Realty: There is no difference. From my own personal experience of teaching both children and adults since 1975, this idea that a child’s brain is more receptive is incorrect. What may be true is that the child is less encumbered by the busy-ness of life and tends to have less mental clutter. This state results in a naturally-better focusing ability which creates the illusion that the child may be able to absorb new material faster than the adult.
However, what the child often doesn’t have is desire. The adult really wants to study piano. And this great desire creates the same type of focus that is needed for quick learning. In fact, adults who have this intention, often from wanting to make up “for lost time,” often learn faster than children! The adult who is just a dabbler who doesn’t have the great desire is a typical hectic, frazzled adult. This type of adult is the adult who will tend to learn slower — not because they don’t practice enough, but because their energy is so distracted.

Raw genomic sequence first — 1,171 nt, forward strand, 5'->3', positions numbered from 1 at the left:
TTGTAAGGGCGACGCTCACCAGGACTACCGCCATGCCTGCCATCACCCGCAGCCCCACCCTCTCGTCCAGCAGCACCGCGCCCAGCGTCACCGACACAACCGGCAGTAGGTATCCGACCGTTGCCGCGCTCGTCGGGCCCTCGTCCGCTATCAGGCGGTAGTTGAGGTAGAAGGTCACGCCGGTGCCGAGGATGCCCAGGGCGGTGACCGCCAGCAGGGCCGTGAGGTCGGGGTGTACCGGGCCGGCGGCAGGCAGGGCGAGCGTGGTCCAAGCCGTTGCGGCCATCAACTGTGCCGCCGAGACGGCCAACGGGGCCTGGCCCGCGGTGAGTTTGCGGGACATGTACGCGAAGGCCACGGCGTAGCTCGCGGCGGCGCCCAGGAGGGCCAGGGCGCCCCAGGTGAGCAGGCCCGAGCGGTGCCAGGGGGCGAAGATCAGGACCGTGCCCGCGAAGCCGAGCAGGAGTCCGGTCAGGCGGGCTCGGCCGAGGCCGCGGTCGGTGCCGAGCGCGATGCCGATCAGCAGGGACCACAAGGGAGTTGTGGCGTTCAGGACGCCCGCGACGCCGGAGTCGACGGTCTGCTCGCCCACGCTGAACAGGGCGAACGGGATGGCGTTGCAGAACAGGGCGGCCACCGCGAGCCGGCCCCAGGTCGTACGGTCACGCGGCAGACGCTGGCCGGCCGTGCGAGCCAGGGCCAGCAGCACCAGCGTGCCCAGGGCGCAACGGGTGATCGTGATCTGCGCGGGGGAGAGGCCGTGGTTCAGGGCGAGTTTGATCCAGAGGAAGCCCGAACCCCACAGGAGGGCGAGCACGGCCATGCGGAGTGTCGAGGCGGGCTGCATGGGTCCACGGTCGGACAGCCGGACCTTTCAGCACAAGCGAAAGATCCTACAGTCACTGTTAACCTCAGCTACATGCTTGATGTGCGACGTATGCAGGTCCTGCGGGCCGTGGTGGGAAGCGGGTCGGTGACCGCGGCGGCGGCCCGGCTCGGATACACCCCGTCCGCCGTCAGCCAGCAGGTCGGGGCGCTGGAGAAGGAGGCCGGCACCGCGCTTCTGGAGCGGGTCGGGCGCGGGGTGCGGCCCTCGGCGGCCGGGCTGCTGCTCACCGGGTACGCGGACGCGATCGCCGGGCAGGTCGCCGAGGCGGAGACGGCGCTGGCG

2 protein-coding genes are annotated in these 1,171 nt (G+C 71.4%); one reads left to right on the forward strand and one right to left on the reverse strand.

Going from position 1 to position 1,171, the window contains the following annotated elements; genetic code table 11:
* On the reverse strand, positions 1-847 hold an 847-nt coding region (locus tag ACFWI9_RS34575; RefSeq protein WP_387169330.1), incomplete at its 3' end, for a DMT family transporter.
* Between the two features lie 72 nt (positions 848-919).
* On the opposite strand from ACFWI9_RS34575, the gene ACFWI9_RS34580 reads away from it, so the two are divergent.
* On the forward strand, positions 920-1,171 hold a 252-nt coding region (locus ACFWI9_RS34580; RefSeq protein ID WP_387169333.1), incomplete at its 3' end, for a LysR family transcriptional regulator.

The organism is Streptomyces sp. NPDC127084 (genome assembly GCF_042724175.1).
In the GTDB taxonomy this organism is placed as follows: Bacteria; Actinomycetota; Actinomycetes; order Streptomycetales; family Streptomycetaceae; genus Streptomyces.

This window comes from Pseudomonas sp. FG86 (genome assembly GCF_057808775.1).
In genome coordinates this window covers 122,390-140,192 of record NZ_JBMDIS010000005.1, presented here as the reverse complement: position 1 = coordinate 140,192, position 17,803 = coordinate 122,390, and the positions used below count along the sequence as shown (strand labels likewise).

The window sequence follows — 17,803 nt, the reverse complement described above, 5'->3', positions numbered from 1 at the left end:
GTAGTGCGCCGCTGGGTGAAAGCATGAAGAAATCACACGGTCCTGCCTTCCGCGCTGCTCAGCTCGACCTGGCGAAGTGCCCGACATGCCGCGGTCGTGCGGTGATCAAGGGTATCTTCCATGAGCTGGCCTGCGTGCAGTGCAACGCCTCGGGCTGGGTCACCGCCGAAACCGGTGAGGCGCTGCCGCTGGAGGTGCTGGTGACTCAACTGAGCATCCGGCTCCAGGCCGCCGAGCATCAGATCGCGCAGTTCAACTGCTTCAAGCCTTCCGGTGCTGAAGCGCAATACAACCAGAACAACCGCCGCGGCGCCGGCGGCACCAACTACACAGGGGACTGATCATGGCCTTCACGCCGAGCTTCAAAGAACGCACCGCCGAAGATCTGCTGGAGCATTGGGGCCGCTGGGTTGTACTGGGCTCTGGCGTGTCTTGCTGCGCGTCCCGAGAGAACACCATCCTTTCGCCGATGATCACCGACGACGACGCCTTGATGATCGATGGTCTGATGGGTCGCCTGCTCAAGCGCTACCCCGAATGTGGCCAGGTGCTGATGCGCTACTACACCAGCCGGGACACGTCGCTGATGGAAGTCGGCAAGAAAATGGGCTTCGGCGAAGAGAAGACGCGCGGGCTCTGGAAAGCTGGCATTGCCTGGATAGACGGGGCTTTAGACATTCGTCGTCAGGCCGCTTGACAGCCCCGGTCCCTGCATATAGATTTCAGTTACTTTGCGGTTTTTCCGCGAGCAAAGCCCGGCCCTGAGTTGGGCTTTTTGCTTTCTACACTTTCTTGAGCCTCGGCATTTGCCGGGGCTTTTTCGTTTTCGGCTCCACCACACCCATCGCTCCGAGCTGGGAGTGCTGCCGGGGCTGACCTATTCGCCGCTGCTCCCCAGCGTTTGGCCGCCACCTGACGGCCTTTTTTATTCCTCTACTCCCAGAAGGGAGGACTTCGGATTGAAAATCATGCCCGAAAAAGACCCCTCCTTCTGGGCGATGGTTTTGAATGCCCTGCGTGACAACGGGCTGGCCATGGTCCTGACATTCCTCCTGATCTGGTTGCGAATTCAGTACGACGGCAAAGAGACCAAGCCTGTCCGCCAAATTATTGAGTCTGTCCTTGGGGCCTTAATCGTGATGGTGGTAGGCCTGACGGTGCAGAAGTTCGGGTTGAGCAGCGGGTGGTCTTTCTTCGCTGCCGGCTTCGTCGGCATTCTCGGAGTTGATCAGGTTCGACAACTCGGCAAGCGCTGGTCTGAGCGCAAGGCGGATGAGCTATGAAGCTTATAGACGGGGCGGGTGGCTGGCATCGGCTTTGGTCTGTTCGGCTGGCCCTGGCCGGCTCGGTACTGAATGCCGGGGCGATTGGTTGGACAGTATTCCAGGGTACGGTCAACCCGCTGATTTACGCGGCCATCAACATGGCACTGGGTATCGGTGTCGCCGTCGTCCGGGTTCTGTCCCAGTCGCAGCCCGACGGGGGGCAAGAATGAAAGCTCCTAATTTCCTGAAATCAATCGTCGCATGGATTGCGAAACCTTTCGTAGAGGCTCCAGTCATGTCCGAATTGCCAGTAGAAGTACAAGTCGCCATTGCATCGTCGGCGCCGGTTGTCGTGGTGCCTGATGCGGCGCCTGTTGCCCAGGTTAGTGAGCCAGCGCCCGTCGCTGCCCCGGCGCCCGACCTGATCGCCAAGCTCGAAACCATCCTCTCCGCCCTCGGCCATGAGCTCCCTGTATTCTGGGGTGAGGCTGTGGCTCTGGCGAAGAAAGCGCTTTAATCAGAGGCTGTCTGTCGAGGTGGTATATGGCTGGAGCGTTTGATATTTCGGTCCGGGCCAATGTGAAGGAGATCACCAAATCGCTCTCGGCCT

Another cause of distraction is self-judgement and stress and impatience that is associated with learning. Adults have had their lifetimes to become familiar with music so they know how it is “supposed” to sound, whereas children usually have never heard the piece they are learning. As a result, adults do tend to become easily frustrated by comparing their current ability to play a piece with the way they know it should sound — and THIS comparison can cause enough stress and anxiety that the adult student will often lose interest or stop playing altogether.
So adult students need to take caution about this unnecessary temptation to think they “should” sound like a professional pianist after only playing for three weeks. The adult student must learn to embrace his or her current ability with grace and appreciation. From this point improvement will occur.
– piano teacher Howard Richman.